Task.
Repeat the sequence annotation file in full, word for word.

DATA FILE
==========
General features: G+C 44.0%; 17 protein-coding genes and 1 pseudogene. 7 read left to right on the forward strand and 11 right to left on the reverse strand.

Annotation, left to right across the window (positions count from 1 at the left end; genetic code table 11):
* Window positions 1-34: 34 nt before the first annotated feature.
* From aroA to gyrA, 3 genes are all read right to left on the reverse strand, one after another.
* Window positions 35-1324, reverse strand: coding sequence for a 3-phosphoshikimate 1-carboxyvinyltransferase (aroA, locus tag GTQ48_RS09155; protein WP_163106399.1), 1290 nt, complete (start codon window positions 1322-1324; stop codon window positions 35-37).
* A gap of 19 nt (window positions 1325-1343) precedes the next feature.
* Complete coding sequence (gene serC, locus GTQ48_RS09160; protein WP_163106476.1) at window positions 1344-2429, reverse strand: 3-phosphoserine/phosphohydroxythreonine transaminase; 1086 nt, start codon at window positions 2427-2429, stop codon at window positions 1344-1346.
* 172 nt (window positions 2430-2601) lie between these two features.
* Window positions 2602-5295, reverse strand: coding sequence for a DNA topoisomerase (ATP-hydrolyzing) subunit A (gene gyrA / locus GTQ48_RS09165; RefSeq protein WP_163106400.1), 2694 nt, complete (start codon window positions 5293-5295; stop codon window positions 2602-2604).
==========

General features: G+C 44.0%; 17 protein-coding genes and 1 pseudogene. 7 read left to right on the forward strand and 11 right to left on the reverse strand.

Annotation, left to right across the window (positions count from 1 at the left end; genetic code table 11):
* Window positions 1-34: 34 nt before the first annotated feature.
* From aroA to gyrA, 3 genes are all read right to left on the reverse strand, one after another.
* Window positions 35-1324, reverse strand: coding sequence for a 3-phosphoshikimate 1-carboxyvinyltransferase (aroA, locus tag GTQ48_RS09155; protein WP_163106399.1), 1290 nt, complete (start codon window positions 1322-1324; stop codon window positions 35-37).
* A gap of 19 nt (window positions 1325-1343) precedes the next feature.
* Complete coding sequence (gene serC, locus GTQ48_RS09160; protein WP_163106476.1) at window positions 1344-2429, reverse strand: 3-phosphoserine/phosphohydroxythreonine transaminase; 1086 nt, start codon at window positions 2427-2429, stop codon at window positions 1344-1346.
* 172 nt (window positions 2430-2601) lie between these two features.
* Window positions 2602-5295, reverse strand: coding sequence for a DNA topoisomerase (ATP-hydrolyzing) subunit A (gene gyrA / locus GTQ48_RS09165; RefSeq protein WP_163106400.1), 2694 nt, complete (start codon window positions 5293-5295; stop codon window positions 2602-2604).